Attacks/Breaches
1/29/2013
12:43 PM
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Bank DDoS Attackers Claim Victory Regarding Film

One copy of widely viewed film that attacks the founder of Islam has been excised from YouTube. But who removed it, and will all copies be pulled?

"It is our policy not to comment on individual videos or users," said a Google spokeswoman via email. Per Google's guidelines, the Removing Videos from YouTube help page notes, "You can only remove videos that you have uploaded yourself," although it does allow that some videos might be excised for public safety or copyright reasons.

The film has been attributed to Nakoula Basseley Nakoula, 55, who's also used the name Sam Becile in media interviews. Nakoula is reportedly a Christian who's originally from Egypt. After the film's uploading to YouTube, Nakoula appeared in court on charges that he'd violated the terms of his 2010 conviction for banking fraud. After serving 21 months in prison, Nakoula had been released on bail, which included the condition that he not use a computer unless under the supervision of his probation officer.

At least one of the actors in the film subsequently sued the film's producers -- including Nakoula -- as well as YouTube, alleging that the producers "intentionally concealed the purpose and content of the film," which in its final version portrays the Muslim prophet Muhammad as both a killer and a pedophile. But according to one lawsuit, filed by actress Cindy Lee Garcia, the film had been billed as a "historical Arabian Desert adventure" called Desert Warrior, and contained no reference to religion or sexual content. The film's actors have also alleged that their words were changed via overdubbing, after filming.

Besides riots, the film apparently also triggered the long-running Operation Ababil campaign of DDoS attacks against U.S. banks. But the YouTube takedown of one copy of the movie apparently caused the group to halt attacks planned this week against 10 U.S. banks, following what it said was a series of attacks last week against these 26 U.S. banks: "Wells Fargo, BoA, PNC, CapitalOne, Citibank, HarrisBank, Huntington, Zions Bank, Regions F.C., J.M. Chase, BB&T, Key, Union bank, Comerica, 5/3, FirstCitizens, CitizenBank, UMPQUABANK.COM, Peoples U.F., UFCU, BBVACompass, UMB, PATELCO, M&T BANK, BankOfTheWest and Synovus F.C."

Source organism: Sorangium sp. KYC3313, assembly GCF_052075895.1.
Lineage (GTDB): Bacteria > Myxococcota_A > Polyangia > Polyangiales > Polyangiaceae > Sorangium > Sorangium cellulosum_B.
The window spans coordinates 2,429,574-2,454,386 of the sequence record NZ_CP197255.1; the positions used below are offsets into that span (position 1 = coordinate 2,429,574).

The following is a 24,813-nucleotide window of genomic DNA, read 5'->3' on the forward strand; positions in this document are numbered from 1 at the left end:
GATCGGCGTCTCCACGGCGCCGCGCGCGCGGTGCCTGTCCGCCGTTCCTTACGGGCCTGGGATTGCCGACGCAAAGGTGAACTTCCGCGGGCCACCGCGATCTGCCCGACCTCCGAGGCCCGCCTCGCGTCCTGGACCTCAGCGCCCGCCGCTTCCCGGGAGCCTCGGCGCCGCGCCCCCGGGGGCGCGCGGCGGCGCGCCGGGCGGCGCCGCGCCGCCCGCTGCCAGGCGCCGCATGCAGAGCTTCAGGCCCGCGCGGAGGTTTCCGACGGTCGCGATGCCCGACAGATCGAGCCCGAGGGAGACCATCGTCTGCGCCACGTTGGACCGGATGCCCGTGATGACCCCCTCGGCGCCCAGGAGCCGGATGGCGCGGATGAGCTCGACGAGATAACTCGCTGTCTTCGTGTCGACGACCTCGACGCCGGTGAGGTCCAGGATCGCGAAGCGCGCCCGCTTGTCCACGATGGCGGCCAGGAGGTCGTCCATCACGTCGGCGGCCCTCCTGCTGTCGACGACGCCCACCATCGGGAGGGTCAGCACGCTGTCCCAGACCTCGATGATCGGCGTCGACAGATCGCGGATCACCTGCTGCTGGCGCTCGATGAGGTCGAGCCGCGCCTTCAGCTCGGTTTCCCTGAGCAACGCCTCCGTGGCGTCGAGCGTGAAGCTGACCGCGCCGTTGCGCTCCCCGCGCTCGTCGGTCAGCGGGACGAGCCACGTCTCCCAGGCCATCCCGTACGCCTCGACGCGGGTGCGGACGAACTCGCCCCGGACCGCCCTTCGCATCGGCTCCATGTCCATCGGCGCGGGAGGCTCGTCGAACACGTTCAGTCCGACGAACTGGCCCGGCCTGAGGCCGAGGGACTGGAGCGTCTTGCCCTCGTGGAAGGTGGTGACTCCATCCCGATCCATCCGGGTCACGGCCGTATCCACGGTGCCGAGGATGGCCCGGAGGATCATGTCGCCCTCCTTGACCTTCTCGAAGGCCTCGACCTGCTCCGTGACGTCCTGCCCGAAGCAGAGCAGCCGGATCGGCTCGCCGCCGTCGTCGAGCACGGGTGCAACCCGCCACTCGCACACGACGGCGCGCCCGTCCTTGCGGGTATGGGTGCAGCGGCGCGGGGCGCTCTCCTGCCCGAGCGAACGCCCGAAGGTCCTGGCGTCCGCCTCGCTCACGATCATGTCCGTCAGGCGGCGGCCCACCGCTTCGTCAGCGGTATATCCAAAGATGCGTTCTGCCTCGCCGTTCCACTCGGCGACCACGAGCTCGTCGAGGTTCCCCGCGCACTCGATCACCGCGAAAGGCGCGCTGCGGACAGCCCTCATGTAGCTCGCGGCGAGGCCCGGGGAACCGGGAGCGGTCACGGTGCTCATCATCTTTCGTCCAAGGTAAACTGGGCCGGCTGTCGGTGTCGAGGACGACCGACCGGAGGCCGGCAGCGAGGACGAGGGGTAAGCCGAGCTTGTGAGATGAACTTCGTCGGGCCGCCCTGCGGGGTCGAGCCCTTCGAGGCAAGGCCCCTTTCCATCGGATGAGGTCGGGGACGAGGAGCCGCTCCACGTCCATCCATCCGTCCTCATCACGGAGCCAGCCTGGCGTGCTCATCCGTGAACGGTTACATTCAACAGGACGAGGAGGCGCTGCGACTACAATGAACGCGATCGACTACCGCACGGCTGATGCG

Many banks that have been targeted by the group's attacks haven't confirmed every apparent surge in attack traffic or website disruption. But in recent weeks, banking website users have reported apparent disruptions -- via the Sitedown website -- involving the websites of Bank of America, Fifth Third Bank and Wells Fargo, among other financial institutions. Obviously, the group's DDoS reprieve is good news for targeted banks, but the group is still demanding that other versions of the movie hosted on YouTube be blocked, including four copies on YouTube that collectively have over 9 million views, among other versions, including full-length features. "All of them needed to be removed," said the group. "Meanwhile, we will control the situation constantly and closely and will adopt the correct decision according to the future circumstances."

How might those copies be removed? Per Google's guidelines, while the main copy of Innocents of the Muslims has been taken down, triggering the removal of all other copies would still require the copyright holder -- presumably, Nakoula -- to issue a formal takedown request with Google.

InformationWeek is surveying IT executives on global IT strategies. Upon completion of our survey, you will be eligible to enter a drawing to receive an Apple 32-GB iPad mini. Take our 2013 Global CIO Survey now. Survey ends Feb. 8.

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PJS880
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PJS880,
User Rank: Ninja
2/3/2013 | 6:01:51 PM
re: Bank DDoS Attackers Claim Victory Regarding Film
What sort of false victory is the Izz ad-Din al-Qassam Cyber Fighters, which by the way needs to do something about about that mouthful, I donG«÷t see any victory here? Are they referring to GoogleG«÷s block in high Muslim populated areas, as to not cause riots amongst those nations? I have not watched the film, but if it was on the web once, it still is there somewhere I am sure. Last time I checked we donG«÷t follow terrorist advice on what is appropriate and what is not.

Paul Sprague
InformationWeek Contributor
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